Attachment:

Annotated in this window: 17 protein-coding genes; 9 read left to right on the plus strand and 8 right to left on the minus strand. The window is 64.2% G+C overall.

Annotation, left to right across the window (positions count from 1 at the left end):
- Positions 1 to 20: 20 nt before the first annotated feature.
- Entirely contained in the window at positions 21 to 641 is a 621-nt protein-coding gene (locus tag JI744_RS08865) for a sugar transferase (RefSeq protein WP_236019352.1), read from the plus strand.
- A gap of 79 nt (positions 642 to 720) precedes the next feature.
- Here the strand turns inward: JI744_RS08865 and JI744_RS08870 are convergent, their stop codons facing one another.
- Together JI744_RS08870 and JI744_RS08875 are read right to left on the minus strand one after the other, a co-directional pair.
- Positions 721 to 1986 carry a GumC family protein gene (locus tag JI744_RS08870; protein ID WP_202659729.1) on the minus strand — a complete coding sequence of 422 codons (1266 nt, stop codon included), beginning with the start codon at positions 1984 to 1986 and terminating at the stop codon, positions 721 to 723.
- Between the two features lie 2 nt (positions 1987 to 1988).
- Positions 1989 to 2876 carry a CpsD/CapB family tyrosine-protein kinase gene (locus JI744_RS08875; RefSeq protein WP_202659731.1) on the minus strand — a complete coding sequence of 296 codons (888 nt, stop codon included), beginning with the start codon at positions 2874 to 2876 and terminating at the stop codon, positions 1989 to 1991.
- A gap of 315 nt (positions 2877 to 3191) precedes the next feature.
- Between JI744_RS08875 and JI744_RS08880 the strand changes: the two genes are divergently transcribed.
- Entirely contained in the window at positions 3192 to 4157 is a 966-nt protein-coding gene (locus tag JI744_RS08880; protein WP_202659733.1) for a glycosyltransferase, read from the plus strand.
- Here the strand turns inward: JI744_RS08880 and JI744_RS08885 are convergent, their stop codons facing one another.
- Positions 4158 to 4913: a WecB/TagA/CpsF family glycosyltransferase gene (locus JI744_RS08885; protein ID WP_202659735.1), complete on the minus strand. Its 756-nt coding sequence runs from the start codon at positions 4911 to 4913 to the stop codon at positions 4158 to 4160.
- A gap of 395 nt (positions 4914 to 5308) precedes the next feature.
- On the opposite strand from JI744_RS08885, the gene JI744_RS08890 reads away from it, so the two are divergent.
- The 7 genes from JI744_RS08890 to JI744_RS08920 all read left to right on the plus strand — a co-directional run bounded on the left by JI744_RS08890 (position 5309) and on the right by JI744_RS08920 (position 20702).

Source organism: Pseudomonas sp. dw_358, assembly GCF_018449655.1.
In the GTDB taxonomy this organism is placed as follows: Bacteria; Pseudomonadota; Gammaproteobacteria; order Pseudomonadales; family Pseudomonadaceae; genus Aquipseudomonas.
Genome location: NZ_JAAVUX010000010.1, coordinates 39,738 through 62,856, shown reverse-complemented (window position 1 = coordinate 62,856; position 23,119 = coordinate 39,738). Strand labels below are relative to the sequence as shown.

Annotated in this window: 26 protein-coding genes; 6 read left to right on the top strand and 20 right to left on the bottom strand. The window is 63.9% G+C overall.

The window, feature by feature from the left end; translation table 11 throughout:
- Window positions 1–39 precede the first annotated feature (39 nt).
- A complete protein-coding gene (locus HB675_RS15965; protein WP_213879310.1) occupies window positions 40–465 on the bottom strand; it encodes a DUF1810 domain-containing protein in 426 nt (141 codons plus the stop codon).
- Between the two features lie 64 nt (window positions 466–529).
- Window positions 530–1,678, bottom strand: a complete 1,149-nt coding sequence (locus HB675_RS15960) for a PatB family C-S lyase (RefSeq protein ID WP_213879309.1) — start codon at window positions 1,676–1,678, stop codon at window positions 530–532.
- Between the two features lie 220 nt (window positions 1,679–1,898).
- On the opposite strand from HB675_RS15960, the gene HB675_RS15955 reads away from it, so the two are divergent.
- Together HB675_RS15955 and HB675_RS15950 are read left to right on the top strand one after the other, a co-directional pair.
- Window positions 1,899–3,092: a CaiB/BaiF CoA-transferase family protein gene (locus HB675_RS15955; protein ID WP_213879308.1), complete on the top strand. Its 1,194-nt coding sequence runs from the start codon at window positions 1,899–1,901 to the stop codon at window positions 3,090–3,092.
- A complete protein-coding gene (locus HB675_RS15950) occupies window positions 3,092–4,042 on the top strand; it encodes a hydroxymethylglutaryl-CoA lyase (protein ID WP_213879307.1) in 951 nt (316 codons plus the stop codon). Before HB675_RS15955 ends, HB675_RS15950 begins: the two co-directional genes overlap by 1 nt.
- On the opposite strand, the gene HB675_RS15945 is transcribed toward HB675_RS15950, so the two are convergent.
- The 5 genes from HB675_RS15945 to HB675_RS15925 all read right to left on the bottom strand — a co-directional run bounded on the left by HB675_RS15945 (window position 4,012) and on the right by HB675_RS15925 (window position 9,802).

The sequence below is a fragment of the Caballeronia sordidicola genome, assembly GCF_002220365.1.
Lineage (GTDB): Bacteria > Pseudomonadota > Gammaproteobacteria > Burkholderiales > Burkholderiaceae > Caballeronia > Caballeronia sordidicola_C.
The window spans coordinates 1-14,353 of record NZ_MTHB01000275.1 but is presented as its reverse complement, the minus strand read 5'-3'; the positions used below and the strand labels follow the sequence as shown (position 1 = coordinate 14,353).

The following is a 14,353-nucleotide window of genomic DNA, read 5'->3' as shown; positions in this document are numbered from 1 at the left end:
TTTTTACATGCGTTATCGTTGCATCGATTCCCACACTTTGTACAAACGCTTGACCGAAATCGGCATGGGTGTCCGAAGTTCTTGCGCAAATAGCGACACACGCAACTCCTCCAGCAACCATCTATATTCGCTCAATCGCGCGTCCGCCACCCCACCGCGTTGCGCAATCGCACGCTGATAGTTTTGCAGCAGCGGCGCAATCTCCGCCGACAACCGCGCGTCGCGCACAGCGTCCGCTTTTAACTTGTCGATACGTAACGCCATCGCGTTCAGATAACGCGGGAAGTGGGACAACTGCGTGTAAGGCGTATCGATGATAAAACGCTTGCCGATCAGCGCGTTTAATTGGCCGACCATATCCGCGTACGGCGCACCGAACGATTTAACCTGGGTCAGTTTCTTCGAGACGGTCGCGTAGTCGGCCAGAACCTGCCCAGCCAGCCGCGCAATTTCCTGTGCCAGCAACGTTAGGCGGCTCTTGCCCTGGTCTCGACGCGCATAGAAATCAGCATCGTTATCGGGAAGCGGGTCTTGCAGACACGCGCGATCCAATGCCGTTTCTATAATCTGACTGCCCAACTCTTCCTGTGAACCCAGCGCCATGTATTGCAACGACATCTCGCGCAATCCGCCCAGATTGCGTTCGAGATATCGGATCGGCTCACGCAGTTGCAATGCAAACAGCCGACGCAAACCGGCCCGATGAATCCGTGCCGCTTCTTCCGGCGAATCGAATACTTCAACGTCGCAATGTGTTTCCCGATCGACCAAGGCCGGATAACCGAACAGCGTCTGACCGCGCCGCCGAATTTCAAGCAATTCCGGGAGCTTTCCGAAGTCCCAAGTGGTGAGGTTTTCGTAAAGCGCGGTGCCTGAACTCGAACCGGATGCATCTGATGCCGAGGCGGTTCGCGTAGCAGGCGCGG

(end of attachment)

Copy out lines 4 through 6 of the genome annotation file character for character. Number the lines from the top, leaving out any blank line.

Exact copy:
- Entirely contained in the window at positions 21 to 641 is a 621-nt protein-coding gene (locus tag JI744_RS08865) for a sugar transferase (RefSeq protein WP_236019352.1), read from the plus strand.
- A gap of 79 nt (positions 642 to 720) precedes the next feature.
- Here the strand turns inward: JI744_RS08865 and JI744_RS08870 are convergent, their stop codons facing one another.